Natural or fertilizer-derived uranium in irrigation drainage: A case study in southeastern Colorado, U.S.A.

Applied Geochemistry

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DOI: 10.1016/S0883-2927(96)00050-9



Drainage from heavily cultivated soils may be contaminated with U that is leached from the soil or added as a trace constituent of PO4-based commercial fertilizer. The effect of decades-long application of U-rich fertilizer on the U concentration of irrigation drainage was investigated in a small (14.2 km2) drainage basin in southeastern Colorado. The basin was chosen because previous reports indicated locally anomalous concentrations of dissolved NO3(6-36 mg l-1) and dissolved U (61 ??g l-1) at the mouth of the only stream. Results of this study indicated minimal impact of fertilizer-U compared to natural U leached from the local soils. Detailed sampling of the stream along a 6 mile (9.7 km) reach through heavily cultivated lands indicated marked decoupling of the buildup of dissolved NO3 and U. Dissolved U increased markedly in the upstream half of the reach and correlated positively with increases in Na, Mg, SO4, B and Li derived from leaching of surrounding shaley soils. In contrast, major increases in dissolved NO3 occurred farther downstream where stream water was heavily impacted by ground water return from extensively fertilized fields. Nitrogen isotopic measurements confirmed that dissolved NO3 originated from fertilizer and soil organic N (crop waste). Uranium isotopic measurements of variably uraniferous waters showed little evidence of contamination with fertilizer-derived U of isotopically distinct 234U/238U alpha activity ratio (A.R. = 1.0). Leaching experiments using local alkaline soil, irrigation water and U-rich fertilizer confirmed the ready leachability of soil-bound U and the comparative immobility of U added with liquid fertilizer. Relatively insoluble precipitates containing Ca-P-U were formed by mixing liquid fertilizer with water containing abundant dissolved Ca. In the local soils soluble Ca is provided by dissolution of abundant gypsum. Similar studies are needed elsewhere because the mobility of fertilizer-derived U is dependent on fertilizer type, porewater chemistry and soil properties (pH, moisture, mineralogy, texture).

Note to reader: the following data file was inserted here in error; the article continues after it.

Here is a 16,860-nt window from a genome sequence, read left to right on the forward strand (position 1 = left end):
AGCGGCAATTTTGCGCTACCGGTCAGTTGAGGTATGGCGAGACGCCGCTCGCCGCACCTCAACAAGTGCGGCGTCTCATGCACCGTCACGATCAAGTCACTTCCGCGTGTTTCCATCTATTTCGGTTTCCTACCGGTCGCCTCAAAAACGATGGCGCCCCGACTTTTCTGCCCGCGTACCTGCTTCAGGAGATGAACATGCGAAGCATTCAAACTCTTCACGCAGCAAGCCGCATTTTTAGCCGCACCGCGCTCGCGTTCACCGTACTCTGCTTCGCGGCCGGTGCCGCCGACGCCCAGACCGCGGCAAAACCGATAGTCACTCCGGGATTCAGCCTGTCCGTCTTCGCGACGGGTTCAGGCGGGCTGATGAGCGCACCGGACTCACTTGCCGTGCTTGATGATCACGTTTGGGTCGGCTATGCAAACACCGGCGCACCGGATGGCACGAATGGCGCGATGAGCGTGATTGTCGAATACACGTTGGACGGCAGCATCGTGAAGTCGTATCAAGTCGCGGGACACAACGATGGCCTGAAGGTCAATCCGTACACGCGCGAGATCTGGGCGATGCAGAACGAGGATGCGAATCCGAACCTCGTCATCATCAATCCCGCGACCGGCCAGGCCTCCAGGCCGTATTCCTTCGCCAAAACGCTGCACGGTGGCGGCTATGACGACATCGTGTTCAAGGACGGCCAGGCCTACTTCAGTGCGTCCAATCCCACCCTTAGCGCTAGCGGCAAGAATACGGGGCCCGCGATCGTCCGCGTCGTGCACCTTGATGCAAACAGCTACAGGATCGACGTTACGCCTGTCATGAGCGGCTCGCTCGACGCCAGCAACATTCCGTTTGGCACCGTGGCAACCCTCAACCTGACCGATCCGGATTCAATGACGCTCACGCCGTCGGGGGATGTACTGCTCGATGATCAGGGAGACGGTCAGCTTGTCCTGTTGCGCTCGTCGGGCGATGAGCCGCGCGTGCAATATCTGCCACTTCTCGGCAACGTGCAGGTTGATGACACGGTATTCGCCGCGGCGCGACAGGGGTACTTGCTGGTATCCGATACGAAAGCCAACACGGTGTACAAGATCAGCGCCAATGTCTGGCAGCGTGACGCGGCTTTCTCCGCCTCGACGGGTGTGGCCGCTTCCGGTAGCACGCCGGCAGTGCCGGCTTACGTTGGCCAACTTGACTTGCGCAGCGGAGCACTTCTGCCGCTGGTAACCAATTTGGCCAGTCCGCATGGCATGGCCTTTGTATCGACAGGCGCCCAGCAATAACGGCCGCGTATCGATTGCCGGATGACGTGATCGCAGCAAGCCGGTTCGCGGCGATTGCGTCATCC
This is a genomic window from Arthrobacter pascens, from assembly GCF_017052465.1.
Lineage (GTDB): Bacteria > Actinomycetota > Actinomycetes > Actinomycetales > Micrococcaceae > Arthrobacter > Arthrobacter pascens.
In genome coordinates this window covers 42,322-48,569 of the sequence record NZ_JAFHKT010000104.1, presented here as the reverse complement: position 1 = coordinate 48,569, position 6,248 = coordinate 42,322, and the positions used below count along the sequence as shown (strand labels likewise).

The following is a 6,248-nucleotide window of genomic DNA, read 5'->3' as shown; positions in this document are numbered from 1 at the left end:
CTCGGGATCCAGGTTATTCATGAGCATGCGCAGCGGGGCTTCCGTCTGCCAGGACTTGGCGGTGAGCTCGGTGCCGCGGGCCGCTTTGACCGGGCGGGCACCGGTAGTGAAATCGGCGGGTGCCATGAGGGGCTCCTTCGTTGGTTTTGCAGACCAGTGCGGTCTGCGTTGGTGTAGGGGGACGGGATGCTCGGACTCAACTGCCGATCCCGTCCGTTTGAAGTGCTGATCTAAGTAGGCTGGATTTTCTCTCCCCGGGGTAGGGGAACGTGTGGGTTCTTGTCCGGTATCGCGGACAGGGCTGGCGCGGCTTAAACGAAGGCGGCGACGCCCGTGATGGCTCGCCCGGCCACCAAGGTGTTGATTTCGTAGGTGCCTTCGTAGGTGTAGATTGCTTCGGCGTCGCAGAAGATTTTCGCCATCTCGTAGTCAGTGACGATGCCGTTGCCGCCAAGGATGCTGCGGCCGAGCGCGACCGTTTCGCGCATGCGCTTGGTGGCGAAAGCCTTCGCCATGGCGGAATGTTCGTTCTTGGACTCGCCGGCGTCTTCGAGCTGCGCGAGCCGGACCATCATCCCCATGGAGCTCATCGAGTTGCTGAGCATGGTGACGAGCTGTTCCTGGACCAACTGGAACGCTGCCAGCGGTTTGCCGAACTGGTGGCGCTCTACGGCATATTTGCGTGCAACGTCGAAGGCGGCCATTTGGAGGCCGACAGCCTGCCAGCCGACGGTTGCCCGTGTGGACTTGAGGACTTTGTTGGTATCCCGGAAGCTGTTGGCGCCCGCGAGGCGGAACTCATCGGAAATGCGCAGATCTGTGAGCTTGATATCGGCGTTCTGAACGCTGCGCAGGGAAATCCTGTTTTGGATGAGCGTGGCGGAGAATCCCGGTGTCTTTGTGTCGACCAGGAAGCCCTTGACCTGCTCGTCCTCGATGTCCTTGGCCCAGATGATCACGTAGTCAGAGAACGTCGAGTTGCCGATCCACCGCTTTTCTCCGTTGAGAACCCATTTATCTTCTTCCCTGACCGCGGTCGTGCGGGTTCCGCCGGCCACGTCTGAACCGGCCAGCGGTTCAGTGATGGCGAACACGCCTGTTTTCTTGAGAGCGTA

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Natural or fertilizer-derived uranium in irrigation drainage: A case study in southeastern Colorado, U.S.A.
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Applied Geochemistry
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Applied Geochemistry
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